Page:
Fit the Bayesian Multi-Environment model and apply a random partition cross-validation

2019-02-11

This example illustrates how to fit a model where there is only one environment and several traits, even though it may contradict the model. To do this, the WheatMadaToy data set is used. To load the data set, the data() function as shown below:

library(BMTME)
data('WheatMadaToy')

With the command, the following 2 objects are loaded into the R environment:

The phenotypic data has the following structure:

GID PH FL FE NS SY NP
9 29.7776 -8.8882 -4.93900 1.04100 169.06 28.8025
11 3.2210 -7.1111 -0.36940 -3.88940 -107.19 58.2516
12 6.1670 -9.5337 -12.43680 2.58250 -160.54 17.1278
15 6.8117 4.6377 11.78860 -0.03378 235.70 -19.6571
20 -14.4480 3.2525 6.40780 -14.23460 131.87 42.2962
21 -13.2185 3.8902 0.09722 5.35680 164.06 36.8239

Then we proceed to define the model to be adjusted, as the data set only includes an environment where several traits were evaluated, the BME model is used, and for its implementation, first we need order the dataset as follows:

phenoMada <- (phenoMada[order(phenoMada$GID),])

This is the most important step in the analysis, because if the dataset is not ordered by the identifiers, may cause conflicts between the analysis producing incorrect estimations. Then, the matrix design for the genetic effects should be generated, as shown below,

LG <- cholesky(genoMada)
ZG <- model.matrix(~0 + as.factor(phenoMada$GID))
Z.G <- ZG %*% LG

Then, we extract the phenotypic responses and it’s converted to matrix object as shown in the following command,

Y <- as.matrix(phenoMada[, -c(1)])

Finally, the model is adjusted, and for demonstration purposes only 1250 iterations are used to adjust the model.

fm <- BME(Y = Y, Z1 = Z.G, nIter = 1250, burnIn = 500, thin = 2, bs = 50)
fm
#> Multi-Environment Model Fitted with: 
#>  1250  Iterations, burning the first  500  and thining every  2 
#>  We found  0  NA values 
#> 
#>  
#>  Use str() function to found more detailed information.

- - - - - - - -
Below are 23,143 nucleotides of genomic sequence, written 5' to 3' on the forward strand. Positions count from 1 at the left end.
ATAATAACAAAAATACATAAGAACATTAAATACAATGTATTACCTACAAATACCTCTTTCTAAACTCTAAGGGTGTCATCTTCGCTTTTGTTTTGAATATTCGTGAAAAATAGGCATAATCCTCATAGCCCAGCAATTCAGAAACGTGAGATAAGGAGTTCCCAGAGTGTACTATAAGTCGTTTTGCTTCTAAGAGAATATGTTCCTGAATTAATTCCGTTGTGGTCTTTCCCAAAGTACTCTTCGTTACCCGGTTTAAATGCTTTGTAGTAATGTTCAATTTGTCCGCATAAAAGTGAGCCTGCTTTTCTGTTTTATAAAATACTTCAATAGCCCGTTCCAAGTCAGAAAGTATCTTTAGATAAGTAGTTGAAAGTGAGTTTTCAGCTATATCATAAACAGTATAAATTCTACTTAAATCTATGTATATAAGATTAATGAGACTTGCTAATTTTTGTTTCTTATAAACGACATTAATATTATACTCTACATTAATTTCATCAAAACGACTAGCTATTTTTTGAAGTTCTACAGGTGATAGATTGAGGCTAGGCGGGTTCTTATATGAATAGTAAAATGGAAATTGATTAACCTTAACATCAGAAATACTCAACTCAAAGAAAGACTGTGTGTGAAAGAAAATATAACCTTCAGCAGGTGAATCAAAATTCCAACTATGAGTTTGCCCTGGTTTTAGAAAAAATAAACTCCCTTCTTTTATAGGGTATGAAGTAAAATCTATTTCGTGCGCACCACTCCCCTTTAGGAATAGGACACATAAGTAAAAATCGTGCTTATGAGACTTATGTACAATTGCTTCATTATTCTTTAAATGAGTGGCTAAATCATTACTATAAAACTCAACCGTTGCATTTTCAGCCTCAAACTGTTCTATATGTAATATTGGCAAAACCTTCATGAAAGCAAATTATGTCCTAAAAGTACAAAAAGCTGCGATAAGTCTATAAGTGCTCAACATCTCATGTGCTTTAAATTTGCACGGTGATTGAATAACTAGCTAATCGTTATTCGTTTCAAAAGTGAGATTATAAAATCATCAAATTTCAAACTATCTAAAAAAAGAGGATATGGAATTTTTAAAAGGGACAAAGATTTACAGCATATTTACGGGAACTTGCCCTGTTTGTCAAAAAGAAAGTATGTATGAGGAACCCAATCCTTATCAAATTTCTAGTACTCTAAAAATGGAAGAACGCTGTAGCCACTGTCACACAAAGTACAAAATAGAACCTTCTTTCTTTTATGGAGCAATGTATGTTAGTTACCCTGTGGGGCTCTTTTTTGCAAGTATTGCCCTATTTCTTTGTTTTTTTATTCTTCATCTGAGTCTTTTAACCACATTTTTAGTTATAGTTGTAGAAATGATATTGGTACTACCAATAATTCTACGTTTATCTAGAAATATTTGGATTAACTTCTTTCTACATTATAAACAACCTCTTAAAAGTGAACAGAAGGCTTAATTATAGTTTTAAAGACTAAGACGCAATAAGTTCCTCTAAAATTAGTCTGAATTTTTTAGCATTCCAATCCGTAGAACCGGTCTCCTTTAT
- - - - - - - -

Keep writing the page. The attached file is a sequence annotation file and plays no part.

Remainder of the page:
To know all the details about the output of the fitted model, we use the str() function, which returns the following information:

str(fm)
#> List of 17
#>  $ Y          : num [1:50, 1:6] 29.78 3.22 6.17 6.81 -14.45 ...
#>   ..- attr(*, "dimnames")=List of 2
#>   .. ..$ : chr [1:50] "1" "2" "3" "4" ...
#>   .. ..$ : chr [1:6] "PH" "FL" "FE" "NS" ...
#>  $ nIter      : num 1250
#>  $ burnIn     : num 500
#>  $ thin       : num 2
#>  $ dfe        : int 5
#>  $ Se         : num [1:6, 1:6] 527.9 -29.6 28.3 74.3 1523.2 ...
#>   ..- attr(*, "dimnames")=List of 2
#>   .. ..$ : chr [1:6] "PH" "FL" "FE" "NS" ...
#>   .. ..$ : chr [1:6] "PH" "FL" "FE" "NS" ...
#>  $ yHat       : num [1:50, 1:6] 12.97 5.1 3.14 4.28 -5.27 ...
#>   ..- attr(*, "dimnames")=List of 2
#>   .. ..$ : NULL
#>   .. ..$ : chr [1:6] "PH" "FL" "FE" "NS" ...
#>  $ SD.yHat    : num [1:50, 1:6] 5.98 4.37 4.34 3.55 5.02 ...
#>   ..- attr(*, "dimnames")=List of 2
#>   .. ..$ : NULL
#>   .. ..$ : chr [1:6] "PH" "FL" "FE" "NS" ...
#>  $ beta       : num [1, 1:6] -1.0723 0.0233 2.3083 0.4236 -15.3493 ...
#>   ..- attr(*, "dimnames")=List of 2
#>   .. ..$ : NULL
#>   .. ..$ : chr [1:6] "PH" "FL" "FE" "NS" ...
#>  $ SD.beta    : num [1, 1:6] 0.9171 0.4605 0.883 0.9529 0.0793 ...
#>   ..- attr(*, "dimnames")=List of 2
#>   .. ..$ : NULL
#>   .. ..$ : chr [1:6] "PH" "FL" "FE" "NS" ...
#>  $ b1         : num [1:50, 1:6] -11.38 12.81 1.96 5.77 -7.45 ...
#>   ..- attr(*, "dimnames")=List of 2
#>   .. ..$ : NULL
#>   .. ..$ : chr [1:6] "PH" "FL" "FE" "NS" ...
#>  $ SD.b1      : num [1:50, 1:6] 2.18 3.49 3.45 3.6 4.29 ...
#>   ..- attr(*, "dimnames")=List of 2
#>   .. ..$ : NULL
#>   .. ..$ : chr [1:6] "PH" "FL" "FE" "NS" ...
#>  $ vare       : num [1:6, 1:6] 66.58 -2.33 -11.3 20.02 903.56 ...